In this learning hour we learn about Kent Beck’s rules of simple design.
Make a list of plausible design guidelines that people might find important/relevent/useful. Put them up on a shared whiteboard and ask each person to pick their top 4 and mark them with dot votes.
Do include language or organization specific guidelines if you know any good ones.
Give them a starting position with an empty failing test and ask them to implement FizzBuzz. Tell them to do it however they want to, and to follow the design guidelines they want to follow.
If no-one does TDD and they all end up with rather simple but less testable code, you might want to give them a quick demo of what solving FizzBuzz with TDD looks like. You should end up with something more like code sample 3 in the next section. Hopefully you won’t have to - the ideal is that some pairs use TDD and end up with code like sample 3, and some don’t, and end up with code like sample 1 or 2. That’s important for the next section.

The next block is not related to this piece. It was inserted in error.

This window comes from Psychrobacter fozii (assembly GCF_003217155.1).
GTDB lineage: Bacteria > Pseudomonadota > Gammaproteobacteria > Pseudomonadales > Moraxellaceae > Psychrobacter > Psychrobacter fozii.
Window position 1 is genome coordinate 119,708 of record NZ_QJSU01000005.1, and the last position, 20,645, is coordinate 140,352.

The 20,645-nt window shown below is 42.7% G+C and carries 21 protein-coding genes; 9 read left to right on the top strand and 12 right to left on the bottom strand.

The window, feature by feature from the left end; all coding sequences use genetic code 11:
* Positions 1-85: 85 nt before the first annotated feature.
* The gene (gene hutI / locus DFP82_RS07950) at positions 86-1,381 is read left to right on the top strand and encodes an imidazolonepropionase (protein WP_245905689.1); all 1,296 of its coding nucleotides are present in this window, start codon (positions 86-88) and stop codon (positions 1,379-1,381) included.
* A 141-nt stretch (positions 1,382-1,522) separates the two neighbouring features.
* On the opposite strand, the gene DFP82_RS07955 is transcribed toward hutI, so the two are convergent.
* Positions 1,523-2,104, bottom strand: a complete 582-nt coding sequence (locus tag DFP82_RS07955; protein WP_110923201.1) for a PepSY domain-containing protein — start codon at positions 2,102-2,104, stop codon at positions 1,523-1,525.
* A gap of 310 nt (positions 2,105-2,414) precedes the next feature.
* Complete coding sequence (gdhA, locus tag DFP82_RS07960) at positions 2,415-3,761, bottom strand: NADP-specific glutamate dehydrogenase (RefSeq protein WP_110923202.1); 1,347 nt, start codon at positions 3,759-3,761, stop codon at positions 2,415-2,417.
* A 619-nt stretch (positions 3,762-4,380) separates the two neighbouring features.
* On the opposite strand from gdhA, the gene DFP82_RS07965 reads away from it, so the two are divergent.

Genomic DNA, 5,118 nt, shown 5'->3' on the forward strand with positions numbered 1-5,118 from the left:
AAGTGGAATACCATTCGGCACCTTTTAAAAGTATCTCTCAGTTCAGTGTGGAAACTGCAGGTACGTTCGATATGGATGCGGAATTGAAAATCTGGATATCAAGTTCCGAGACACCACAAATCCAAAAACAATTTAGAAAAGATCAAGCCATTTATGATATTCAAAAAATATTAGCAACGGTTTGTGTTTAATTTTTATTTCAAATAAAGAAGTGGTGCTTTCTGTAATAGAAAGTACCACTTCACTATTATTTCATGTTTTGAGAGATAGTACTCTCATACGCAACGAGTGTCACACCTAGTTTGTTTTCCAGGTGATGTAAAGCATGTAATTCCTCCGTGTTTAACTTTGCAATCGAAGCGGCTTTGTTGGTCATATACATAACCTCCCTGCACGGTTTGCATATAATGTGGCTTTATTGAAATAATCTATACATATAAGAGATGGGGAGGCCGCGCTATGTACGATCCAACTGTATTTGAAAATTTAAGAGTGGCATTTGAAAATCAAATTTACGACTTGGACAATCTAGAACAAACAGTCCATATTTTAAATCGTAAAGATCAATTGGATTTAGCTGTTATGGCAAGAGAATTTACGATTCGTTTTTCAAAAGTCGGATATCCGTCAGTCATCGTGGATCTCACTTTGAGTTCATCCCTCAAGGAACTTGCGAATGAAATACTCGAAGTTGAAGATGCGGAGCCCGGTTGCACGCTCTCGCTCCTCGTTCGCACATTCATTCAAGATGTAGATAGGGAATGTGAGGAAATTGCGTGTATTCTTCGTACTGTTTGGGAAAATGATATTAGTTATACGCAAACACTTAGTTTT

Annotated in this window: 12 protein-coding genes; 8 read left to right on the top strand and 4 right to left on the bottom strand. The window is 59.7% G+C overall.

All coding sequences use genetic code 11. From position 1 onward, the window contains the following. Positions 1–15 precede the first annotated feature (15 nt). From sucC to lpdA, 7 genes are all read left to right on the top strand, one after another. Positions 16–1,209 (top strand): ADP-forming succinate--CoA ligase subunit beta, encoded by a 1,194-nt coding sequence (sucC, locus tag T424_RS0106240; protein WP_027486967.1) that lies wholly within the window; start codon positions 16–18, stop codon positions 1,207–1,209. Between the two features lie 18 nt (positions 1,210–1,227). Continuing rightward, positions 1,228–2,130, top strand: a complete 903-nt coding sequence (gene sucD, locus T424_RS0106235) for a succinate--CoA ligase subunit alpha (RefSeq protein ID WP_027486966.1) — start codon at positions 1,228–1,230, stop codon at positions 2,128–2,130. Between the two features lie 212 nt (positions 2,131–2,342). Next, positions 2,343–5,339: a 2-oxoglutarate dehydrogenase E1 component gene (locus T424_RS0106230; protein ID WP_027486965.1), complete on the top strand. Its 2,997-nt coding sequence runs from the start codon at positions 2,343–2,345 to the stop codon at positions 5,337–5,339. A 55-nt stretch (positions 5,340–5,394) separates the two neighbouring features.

Print out and pin up the code samples from “FizzbuzzKata-Samples” around the walls of the room, in order. Only include the implementations, not the tests. Have people walk around in their pairs and study the code together. Get them to put a marker by the code sample they think is most similar to their own. If you did a TDD demo, ask them to mark the code sample most like the design you came up with as well.
When everyone’s done that, take a whole group discussion. Did those who wrote unit tests end up with a different design than those who didn’t? Hopefully there will be examples of both and you can lead them to the insight that doing TDD (or at least writing unit tests) changes your design.
Explain Beck’s rules of simple design. I found a good description of them in this blog post by Ron Jeffries. Explain that in TDD testability is a first class design guideline. Compare Beck’s 4 rules with the top 4 voted design guidelines you came up with in the “connect” part of this learning hour. Do you agree with Beck? Do you prioritize something else?
Ask people to discuss in pairs how TDD could affect your design choices, and if doing it would make you personally re-prioritize.